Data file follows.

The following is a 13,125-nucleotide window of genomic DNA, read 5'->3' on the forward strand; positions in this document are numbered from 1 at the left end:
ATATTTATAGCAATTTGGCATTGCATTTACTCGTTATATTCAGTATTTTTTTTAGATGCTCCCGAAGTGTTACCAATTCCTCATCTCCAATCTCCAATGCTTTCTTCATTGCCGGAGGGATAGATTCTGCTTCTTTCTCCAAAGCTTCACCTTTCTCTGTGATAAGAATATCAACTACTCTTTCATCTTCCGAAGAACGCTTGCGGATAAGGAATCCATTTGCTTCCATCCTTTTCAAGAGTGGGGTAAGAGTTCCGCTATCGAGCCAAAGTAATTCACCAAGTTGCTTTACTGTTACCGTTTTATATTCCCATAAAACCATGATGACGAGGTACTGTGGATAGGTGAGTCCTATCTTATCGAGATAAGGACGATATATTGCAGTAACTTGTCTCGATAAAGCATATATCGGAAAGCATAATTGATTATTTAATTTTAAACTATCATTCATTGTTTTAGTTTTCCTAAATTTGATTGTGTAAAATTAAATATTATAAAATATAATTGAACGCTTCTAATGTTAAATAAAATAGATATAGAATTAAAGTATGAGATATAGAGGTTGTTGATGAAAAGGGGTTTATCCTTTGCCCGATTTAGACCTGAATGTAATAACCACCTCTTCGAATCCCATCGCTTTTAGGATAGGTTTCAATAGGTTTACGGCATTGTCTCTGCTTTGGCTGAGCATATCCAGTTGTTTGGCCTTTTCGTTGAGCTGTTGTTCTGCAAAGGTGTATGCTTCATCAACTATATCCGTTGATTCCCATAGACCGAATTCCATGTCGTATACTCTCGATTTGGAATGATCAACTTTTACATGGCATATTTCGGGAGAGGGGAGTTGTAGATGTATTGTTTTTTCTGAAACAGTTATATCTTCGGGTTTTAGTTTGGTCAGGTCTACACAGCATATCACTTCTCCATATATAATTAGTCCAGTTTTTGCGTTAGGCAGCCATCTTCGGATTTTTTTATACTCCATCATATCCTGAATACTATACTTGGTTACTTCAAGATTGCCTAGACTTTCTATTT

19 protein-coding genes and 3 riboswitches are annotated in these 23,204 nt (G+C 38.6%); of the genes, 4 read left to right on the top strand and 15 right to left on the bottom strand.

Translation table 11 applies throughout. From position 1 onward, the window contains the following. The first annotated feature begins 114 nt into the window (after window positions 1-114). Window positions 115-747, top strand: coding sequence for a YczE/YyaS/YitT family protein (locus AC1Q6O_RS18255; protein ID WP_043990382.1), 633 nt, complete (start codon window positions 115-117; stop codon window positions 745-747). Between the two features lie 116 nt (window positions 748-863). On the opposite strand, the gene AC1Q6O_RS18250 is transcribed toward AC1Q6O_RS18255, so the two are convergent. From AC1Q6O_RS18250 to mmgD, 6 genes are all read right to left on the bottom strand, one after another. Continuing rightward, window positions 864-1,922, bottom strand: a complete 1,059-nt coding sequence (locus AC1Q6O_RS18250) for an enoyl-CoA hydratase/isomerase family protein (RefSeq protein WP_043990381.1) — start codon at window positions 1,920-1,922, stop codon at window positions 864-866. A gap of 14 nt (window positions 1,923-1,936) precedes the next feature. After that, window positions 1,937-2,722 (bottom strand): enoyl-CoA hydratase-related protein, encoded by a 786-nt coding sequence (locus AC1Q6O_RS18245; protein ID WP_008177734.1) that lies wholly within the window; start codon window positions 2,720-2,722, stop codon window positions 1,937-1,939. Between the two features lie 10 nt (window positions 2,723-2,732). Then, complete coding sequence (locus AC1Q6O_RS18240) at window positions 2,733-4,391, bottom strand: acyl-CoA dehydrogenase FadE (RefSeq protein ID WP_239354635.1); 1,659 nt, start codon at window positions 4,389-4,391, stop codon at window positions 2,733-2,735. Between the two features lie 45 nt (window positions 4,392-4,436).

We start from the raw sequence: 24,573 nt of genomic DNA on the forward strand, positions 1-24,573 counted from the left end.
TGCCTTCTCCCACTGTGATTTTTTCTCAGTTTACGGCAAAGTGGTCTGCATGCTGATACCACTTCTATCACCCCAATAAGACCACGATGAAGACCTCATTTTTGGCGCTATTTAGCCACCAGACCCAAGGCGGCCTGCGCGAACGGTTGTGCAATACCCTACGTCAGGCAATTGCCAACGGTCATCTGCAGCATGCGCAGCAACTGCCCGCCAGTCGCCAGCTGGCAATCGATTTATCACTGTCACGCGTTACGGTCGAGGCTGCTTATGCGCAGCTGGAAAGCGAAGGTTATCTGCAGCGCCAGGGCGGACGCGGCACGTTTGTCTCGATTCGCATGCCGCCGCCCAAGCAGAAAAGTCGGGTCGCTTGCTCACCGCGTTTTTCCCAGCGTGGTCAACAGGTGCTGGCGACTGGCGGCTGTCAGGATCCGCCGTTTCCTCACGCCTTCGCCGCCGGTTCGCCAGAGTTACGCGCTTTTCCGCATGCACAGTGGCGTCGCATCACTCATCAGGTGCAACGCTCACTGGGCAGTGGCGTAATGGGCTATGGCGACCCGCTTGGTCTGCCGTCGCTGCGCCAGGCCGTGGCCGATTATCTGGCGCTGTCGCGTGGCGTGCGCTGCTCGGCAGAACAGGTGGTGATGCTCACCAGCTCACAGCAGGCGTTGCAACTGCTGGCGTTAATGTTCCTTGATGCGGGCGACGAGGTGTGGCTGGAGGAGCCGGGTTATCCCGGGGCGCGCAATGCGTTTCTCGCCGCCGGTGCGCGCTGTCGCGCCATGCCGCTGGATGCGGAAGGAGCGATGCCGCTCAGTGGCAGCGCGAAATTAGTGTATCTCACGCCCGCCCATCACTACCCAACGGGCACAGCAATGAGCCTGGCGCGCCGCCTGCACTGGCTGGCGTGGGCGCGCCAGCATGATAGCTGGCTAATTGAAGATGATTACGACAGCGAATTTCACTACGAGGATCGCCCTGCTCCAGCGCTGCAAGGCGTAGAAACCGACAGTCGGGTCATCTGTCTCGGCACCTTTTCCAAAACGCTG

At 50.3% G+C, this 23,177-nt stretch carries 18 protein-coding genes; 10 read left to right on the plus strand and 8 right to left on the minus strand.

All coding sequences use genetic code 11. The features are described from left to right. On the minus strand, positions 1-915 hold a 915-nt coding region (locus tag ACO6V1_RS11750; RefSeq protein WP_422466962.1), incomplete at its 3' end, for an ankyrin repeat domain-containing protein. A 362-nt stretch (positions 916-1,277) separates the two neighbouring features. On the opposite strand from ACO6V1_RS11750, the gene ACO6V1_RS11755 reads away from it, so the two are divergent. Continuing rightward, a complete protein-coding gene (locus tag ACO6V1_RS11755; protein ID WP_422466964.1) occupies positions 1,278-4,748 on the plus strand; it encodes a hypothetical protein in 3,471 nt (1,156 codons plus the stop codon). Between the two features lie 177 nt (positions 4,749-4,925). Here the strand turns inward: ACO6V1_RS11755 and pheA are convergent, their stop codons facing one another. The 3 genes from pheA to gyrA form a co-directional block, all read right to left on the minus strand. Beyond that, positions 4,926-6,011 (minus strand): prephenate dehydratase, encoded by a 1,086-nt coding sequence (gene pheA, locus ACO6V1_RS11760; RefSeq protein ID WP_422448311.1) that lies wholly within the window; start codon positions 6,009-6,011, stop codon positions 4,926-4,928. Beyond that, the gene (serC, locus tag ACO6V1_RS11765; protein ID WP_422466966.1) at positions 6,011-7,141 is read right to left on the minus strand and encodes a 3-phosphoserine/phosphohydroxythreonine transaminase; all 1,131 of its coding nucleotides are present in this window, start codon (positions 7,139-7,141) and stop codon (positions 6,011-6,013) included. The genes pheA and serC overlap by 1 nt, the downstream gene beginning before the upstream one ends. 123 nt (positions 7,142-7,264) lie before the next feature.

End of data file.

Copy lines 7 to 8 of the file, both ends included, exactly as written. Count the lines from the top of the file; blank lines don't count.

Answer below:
At 50.3% G+C, this 23,177-nt stretch carries 18 protein-coding genes; 10 read left to right on the plus strand and 8 right to left on the minus strand.

All coding sequences use genetic code 11. The features are described from left to right. On the minus strand, positions 1-915 hold a 915-nt coding region (locus tag ACO6V1_RS11750; RefSeq protein WP_422466962.1), incomplete at its 3' end, for an ankyrin repeat domain-containing protein. A 362-nt stretch (positions 916-1,277) separates the two neighbouring features. On the opposite strand from ACO6V1_RS11750, the gene ACO6V1_RS11755 reads away from it, so the two are divergent. Continuing rightward, a complete protein-coding gene (locus tag ACO6V1_RS11755; protein ID WP_422466964.1) occupies positions 1,278-4,748 on the plus strand; it encodes a hypothetical protein in 3,471 nt (1,156 codons plus the stop codon). Between the two features lie 177 nt (positions 4,749-4,925). Here the strand turns inward: ACO6V1_RS11755 and pheA are convergent, their stop codons facing one another. The 3 genes from pheA to gyrA form a co-directional block, all read right to left on the minus strand. Beyond that, positions 4,926-6,011 (minus strand): prephenate dehydratase, encoded by a 1,086-nt coding sequence (gene pheA, locus ACO6V1_RS11760; RefSeq protein ID WP_422448311.1) that lies wholly within the window; start codon positions 6,009-6,011, stop codon positions 4,926-4,928. Beyond that, the gene (serC, locus tag ACO6V1_RS11765; protein ID WP_422466966.1) at positions 6,011-7,141 is read right to left on the minus strand and encodes a 3-phosphoserine/phosphohydroxythreonine transaminase; all 1,131 of its coding nucleotides are present in this window, start codon (positions 7,139-7,141) and stop codon (positions 6,011-6,013) included. The genes pheA and serC overlap by 1 nt, the downstream gene beginning before the upstream one ends. 123 nt (positions 7,142-7,264) lie before the next feature.